The simple fact that HMLR charge for access to the Land Registry, which is or should be public information means that it is as far from an "open approach" and "simplicity" as possible. The only way to achieve this would be to place the entire LR database of title deeds and a facility to search the index map online free of charge and instantaneously. To state what you have without this is frank hypocrisy.

    Reply
    • Replies to Rufus Herring.>

      Comment by Anju Verma posted on

      Rufus, thanks for your comment.

      Our ambition is to be the world’s leading land registry for speed, simplicity and an open approach to data. We understand the potential value our information has to the economy. Property information can be combined with other types of data for all kinds of useful information and new services. As mentioned in our Business Strategy.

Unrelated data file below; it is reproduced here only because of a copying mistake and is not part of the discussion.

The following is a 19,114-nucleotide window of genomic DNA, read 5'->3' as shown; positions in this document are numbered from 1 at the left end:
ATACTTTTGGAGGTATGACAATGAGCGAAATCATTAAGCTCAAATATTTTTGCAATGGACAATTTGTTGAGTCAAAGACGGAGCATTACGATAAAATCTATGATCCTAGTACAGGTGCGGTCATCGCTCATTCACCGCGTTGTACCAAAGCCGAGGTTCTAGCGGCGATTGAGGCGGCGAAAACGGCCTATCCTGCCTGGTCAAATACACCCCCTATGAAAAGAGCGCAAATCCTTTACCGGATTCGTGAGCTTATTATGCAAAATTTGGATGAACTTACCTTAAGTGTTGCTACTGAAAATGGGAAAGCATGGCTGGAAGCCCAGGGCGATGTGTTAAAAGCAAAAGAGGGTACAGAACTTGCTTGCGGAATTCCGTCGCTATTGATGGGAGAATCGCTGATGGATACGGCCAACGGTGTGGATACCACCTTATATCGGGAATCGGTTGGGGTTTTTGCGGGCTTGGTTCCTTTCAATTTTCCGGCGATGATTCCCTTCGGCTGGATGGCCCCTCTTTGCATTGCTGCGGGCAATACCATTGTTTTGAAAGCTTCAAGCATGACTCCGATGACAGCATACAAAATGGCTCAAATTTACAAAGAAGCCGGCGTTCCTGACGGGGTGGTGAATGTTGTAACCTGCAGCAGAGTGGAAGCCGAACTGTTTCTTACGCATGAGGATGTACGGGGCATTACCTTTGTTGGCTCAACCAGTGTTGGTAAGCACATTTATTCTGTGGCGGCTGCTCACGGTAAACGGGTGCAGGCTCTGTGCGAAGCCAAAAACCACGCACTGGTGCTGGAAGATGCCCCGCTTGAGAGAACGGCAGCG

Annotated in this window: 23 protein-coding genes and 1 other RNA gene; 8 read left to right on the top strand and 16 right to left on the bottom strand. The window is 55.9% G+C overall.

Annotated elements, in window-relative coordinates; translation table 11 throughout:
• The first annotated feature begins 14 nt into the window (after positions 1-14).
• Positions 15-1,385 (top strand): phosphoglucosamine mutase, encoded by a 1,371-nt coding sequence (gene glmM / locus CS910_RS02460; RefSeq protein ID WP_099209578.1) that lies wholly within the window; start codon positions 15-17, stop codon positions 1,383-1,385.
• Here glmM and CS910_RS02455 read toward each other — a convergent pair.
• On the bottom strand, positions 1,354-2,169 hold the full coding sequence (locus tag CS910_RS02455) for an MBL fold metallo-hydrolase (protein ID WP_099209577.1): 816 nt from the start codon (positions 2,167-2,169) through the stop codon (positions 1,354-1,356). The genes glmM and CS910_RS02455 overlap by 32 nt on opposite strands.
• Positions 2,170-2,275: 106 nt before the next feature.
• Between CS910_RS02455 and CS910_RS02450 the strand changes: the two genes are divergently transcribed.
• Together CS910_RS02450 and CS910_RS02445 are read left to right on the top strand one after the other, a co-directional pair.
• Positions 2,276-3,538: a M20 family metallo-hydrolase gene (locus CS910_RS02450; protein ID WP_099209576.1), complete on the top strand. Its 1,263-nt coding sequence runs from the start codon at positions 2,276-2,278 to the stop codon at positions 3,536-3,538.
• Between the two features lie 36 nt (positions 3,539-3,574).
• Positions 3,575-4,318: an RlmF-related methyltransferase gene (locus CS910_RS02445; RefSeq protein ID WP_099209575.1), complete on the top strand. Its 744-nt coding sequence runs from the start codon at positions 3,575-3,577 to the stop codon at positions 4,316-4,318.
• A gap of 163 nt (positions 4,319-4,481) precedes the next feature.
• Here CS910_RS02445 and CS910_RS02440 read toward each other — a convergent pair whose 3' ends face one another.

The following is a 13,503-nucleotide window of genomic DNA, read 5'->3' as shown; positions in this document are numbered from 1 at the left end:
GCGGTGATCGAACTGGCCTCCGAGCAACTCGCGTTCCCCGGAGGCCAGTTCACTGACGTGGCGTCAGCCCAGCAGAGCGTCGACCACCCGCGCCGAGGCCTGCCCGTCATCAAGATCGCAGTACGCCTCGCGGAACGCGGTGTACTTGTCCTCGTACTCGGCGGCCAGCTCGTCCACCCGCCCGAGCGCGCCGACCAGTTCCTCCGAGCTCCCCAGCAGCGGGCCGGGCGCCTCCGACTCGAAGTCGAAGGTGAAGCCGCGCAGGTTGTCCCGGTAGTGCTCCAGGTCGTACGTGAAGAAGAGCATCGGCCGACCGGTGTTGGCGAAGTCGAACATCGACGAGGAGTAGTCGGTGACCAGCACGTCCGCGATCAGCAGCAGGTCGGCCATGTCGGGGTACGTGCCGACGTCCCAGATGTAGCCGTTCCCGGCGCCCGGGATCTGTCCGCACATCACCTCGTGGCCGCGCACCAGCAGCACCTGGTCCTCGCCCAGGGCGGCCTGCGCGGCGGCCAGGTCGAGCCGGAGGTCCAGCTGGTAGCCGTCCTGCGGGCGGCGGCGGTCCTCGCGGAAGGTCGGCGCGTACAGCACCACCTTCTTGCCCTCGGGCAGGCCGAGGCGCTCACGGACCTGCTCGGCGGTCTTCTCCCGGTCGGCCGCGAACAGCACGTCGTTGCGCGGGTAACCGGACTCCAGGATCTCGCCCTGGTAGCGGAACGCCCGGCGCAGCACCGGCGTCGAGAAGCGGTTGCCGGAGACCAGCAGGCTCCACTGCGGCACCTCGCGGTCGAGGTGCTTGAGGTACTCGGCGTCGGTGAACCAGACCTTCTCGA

Our data experts are finalising our data release roadmap which will detail how we will be releasing as much information as we can from our register by 2020, building on the open data we already provide. It is not just about releasing data but we are also looking at data quality, cross-government collaboration and supporting PropTech start-ups.

      We will continue to give updates about our future data plans.

      Kind Regards,
      Anju - Senior Communications Officer, HM Land Registry

      Reply
  17. Comment by Anne Poole posted on

    We bought a house in January 2018 where part of the garden and garage at the back had been sold off some time before. That portion of land is lying unused and rather derelict. We wondered how to find our whether the buyer at that time now would sell it back to us. How can we find out who that was?

    Reply
  18. Comment by Davem posted on

    Is it possible to find if a property is leasehold or freehold ?

    Reply
  19. Comment by Diane Furlong posted on